The world famous festival began the day after Jimi Hendrix died in 1970. The Glastonbury of 1970 had an attendance of around 12 thousand, with Hawkwind, Traffic and David Bowie as some of the performers. In 1995, the festival boomed, with more than 80 thousand attending, during its 25th anniversary, with acts including The Cure, Oasis, PJ Harvey, The Prodigy, and Jeff Buckley. In the past two decades, the festival expanded, both in terms of attendance, and regarding genres: 2010 was the highly celebrated 40th anniversary, with live acts including a newly addition of urban pop music, with sensational sets from N-Dubz, Chipmunk, Plan B, Kelis and Tinie Tempah.

This year also brought new acts, showing just how vast and broad the genres were, especially highlighting the younger UK grime scene, with artist like Stormzy, Ms. Dynamite, Skepta and Kano.

Jake Bugg performing at the Park Stage, Glastonbury, 2016.

Jake Bugg performing at the Park Stage, Glastonbury, 2016.

As always, Glastonbury invites an immersion into sound and light, turning into a magical, wondrous landscape, where adventure abounds. This year, I got closer to uncovering what makes this place one of the greatest summer wonders in the world. I looked closely to people around me, as diverse and interesting as the music they came to experience. Once again, I was reminded that those who follow and visit Glastonbury are here for far more than the music alone. The people of Glastonbury are from various cultures, traditions and communities, and the entertainment is for all walks of life and nearly any taste and interest. Young kids, toddlers, new-borns and large families: here they are, a melting pot of sorts, playing in the mud and enjoying great food and good company, surrounded by amazing music that floods the valley.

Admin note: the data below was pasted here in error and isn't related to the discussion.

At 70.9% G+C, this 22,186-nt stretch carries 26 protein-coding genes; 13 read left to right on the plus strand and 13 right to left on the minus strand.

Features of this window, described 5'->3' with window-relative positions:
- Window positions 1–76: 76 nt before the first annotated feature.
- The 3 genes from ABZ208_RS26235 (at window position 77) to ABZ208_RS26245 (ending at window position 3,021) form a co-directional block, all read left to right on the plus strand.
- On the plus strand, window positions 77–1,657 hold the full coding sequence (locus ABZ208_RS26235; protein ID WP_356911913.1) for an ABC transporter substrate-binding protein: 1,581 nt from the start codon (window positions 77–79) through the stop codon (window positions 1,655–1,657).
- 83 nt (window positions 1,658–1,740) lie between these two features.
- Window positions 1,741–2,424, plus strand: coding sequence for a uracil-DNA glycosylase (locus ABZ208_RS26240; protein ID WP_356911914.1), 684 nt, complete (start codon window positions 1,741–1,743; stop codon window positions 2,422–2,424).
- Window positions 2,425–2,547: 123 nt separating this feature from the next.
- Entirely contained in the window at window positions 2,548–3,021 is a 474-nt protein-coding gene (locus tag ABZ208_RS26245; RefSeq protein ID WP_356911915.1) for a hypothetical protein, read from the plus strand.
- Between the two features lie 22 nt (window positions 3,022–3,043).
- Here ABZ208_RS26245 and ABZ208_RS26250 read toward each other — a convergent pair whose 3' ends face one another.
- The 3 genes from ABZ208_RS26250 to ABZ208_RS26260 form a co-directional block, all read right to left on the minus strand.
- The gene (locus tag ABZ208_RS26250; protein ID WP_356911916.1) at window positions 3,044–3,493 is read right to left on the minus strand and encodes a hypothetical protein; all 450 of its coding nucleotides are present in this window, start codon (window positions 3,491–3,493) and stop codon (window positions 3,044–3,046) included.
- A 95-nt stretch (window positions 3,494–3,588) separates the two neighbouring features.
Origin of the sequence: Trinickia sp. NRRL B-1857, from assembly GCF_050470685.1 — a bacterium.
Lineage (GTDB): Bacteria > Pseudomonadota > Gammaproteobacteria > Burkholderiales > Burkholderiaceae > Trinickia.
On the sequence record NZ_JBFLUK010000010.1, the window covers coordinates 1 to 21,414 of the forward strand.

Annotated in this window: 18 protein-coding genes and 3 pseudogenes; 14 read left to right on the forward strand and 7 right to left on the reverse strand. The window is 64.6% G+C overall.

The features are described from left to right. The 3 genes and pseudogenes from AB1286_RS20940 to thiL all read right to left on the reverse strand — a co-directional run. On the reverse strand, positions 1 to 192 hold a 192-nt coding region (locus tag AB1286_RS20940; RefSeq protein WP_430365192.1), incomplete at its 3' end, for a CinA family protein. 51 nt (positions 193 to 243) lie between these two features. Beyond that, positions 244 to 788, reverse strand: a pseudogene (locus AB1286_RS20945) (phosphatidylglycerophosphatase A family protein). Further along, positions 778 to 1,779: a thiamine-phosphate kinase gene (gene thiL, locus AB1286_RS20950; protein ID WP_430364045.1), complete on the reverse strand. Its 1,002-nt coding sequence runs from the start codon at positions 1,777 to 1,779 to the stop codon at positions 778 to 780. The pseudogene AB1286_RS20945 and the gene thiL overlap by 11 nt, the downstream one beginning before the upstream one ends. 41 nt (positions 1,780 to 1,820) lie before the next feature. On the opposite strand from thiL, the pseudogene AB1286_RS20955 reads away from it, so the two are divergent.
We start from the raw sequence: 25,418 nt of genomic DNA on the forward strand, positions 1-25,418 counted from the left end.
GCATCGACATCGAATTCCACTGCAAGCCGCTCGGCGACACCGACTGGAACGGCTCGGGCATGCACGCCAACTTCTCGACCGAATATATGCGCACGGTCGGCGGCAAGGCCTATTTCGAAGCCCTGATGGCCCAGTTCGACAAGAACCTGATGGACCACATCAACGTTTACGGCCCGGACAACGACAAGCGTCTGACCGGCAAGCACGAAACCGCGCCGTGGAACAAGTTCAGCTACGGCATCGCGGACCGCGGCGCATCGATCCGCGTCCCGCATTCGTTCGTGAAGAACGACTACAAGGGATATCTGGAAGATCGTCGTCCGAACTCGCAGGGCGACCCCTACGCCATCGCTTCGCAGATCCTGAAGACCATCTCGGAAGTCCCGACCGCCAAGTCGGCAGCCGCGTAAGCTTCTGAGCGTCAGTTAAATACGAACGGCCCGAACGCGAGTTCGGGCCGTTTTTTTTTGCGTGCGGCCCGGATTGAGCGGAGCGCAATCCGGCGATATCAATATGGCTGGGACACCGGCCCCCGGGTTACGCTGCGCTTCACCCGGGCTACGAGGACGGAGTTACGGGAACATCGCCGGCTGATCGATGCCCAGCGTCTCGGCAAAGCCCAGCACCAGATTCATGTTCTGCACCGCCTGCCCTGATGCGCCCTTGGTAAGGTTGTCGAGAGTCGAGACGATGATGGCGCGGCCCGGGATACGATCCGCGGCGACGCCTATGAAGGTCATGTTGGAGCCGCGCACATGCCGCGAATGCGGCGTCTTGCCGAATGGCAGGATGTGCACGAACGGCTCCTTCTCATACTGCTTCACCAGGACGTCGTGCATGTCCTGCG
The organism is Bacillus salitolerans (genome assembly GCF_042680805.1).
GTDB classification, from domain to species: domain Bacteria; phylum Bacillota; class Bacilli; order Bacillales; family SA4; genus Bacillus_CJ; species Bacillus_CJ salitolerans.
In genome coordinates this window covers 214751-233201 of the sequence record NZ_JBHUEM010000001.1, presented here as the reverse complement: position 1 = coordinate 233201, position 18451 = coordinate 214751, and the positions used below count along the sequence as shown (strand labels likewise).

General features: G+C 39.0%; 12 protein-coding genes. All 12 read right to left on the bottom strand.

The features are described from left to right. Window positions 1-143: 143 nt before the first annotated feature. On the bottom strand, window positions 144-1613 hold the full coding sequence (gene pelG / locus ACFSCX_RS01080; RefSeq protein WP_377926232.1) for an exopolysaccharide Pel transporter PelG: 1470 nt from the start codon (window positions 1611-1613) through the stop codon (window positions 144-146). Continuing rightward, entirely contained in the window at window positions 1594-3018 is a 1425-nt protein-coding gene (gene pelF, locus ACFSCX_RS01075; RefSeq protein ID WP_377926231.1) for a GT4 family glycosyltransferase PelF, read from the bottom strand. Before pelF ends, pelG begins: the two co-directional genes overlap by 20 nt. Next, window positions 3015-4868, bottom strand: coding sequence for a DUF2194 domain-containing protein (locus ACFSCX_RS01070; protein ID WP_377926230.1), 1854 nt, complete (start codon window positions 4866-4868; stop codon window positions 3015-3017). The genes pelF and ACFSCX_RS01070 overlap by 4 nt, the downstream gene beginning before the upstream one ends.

A playground area at Glastonbury, 2016.

A playground area at Glastonbury, 2016.

There is a growing young response to the festival, partly due to the influx of pop, UK garage and grime music, and it’s not difficult to notice the youthful swarm, in and out of tents and around the stages. The festival is, however, for all ages, and older folk will roam around, living memories of Glastonbury past.

Art and creativity are sometimes hidden, but here they are in plain sight: movement and sound, laughter and joy: with every step, I am closer to another source of wonder. The vibe alone is as widespread as the mud. Past the green fields, I find a marketplace for crafts, spiced firewood, storytelling, and puppetry: this area is an escape from the intermittent chaos and gigantic crowds, which are central to the festival.

I went on many walks throughout the four days in search of unique finds, colours and shapes, and, not surprisingly, I didn't have to go far to be inspired, and find amazing people and places to photograph.

Fireworks seen from Glastonbury's camping site, 2016.

Fireworks seen from Glastonbury's camping site, 2016.

The atmosphere and vibe are serene, despite enclaves of chaos and noisy crowds that break the silence. I am surrounded at all times by colour, music, humour and unique moments, which make me slow down and try to take it all in. Each new place I visit has its own props, setting and themes, making this an endless, unforgettable visual journey.

Besides the odd storm, heavy downpour and unsteady humidity, the festival was an amazing experience. My tent may have flooded and I may have gotten lost a few more times than expected. However I do miss it already: the rushing around, the planning of a route and having no sense of direction in the crowds. It all adds to the magic of this incredible event, reminding us all that we might have come for the music, but we leave with so much more.

Words and photography: Luke Cole

Copy edited by Elena Stanciu